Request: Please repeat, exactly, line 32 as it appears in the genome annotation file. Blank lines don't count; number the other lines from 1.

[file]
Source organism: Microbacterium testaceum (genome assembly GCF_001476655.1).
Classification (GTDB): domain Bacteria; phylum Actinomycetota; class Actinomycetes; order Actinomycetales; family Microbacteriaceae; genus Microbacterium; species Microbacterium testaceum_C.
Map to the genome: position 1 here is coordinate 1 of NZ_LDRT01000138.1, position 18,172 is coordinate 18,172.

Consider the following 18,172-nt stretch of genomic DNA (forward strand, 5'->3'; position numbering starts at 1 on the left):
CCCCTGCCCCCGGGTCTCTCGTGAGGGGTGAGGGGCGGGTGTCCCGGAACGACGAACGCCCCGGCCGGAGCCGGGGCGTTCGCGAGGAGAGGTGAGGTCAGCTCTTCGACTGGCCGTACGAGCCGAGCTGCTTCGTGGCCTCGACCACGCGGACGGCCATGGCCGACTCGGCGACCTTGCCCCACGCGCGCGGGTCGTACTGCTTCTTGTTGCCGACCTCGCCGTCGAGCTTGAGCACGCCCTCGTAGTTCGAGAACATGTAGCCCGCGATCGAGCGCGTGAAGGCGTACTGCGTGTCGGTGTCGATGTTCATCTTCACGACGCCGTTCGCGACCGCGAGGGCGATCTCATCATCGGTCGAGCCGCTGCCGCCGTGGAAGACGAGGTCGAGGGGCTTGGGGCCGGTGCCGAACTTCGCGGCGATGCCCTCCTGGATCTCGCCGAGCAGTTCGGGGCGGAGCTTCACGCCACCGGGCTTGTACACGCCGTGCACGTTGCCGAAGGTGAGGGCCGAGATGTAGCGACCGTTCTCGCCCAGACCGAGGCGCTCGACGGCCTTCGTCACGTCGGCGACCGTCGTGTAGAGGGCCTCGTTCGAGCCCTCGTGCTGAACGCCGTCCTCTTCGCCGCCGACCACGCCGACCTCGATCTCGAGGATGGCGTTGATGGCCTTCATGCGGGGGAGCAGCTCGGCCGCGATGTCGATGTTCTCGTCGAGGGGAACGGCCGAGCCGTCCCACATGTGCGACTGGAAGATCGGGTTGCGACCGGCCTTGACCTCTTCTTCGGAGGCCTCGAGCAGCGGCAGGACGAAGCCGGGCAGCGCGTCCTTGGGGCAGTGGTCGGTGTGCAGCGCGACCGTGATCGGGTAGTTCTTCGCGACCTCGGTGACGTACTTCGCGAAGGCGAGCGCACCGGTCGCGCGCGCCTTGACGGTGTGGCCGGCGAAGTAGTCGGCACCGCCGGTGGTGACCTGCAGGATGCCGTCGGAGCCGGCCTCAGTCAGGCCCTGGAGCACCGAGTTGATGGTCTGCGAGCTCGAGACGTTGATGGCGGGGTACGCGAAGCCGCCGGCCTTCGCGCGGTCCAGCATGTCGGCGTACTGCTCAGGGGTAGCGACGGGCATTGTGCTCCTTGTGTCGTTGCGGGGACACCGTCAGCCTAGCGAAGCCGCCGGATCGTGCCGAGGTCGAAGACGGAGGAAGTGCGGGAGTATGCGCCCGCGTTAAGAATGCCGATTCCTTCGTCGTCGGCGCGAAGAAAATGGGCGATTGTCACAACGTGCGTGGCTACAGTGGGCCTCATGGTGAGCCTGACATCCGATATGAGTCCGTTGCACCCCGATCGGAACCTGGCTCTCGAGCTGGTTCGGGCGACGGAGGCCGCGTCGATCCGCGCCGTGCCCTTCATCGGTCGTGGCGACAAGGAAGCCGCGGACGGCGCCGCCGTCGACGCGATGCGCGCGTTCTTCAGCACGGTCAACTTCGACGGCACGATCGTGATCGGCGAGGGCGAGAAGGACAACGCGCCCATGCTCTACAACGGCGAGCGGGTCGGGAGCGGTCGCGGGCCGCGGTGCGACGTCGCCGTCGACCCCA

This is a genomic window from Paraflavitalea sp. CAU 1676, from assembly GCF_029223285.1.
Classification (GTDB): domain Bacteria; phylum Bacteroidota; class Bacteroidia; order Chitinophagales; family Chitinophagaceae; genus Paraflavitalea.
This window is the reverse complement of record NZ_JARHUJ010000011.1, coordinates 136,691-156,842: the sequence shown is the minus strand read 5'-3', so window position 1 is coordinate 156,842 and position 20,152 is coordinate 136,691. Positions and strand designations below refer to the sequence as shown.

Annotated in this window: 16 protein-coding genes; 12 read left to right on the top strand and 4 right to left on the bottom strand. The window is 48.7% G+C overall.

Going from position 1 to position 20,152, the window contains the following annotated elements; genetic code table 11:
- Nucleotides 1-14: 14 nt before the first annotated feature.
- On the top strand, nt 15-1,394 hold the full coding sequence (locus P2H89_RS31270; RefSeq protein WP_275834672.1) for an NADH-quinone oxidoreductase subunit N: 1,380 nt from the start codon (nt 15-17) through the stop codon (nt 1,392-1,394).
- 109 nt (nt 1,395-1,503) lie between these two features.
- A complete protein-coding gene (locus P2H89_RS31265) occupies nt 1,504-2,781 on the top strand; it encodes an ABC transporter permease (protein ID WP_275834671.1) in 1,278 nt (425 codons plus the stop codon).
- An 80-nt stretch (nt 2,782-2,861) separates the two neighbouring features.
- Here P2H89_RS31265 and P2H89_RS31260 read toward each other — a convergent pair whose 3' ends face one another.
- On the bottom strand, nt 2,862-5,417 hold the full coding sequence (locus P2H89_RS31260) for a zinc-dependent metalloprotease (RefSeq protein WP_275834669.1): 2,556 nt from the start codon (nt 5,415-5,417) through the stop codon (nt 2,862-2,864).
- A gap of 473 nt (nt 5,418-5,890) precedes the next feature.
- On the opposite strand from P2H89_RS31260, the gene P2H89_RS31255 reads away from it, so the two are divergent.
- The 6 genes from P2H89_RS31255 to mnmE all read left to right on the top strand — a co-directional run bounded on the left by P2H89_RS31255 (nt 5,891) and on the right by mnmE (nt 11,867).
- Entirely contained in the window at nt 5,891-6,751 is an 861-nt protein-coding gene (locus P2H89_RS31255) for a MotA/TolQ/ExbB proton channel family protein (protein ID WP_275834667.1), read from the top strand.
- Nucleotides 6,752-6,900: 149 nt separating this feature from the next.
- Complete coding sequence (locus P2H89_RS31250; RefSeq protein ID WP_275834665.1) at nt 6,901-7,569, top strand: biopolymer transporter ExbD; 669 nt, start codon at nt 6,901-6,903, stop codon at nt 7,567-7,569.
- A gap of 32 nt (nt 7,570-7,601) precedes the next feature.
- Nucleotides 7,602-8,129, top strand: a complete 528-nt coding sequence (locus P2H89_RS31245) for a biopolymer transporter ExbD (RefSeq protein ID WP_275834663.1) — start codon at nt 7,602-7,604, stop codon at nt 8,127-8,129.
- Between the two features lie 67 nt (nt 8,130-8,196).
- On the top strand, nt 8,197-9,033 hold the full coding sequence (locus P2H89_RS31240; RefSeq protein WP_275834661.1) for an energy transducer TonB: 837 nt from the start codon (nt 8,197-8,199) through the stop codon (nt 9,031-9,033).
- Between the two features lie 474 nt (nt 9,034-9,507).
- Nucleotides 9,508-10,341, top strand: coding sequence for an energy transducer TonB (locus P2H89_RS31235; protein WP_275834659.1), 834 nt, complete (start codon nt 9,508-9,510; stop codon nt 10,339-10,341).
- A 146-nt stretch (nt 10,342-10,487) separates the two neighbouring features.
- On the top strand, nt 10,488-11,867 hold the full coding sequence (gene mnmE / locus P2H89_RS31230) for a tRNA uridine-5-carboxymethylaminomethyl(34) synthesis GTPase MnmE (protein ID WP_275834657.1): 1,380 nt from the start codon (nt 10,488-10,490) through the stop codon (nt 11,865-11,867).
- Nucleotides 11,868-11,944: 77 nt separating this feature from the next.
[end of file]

- Nucleotides 11,868-11,944: 77 nt separating this feature from the next.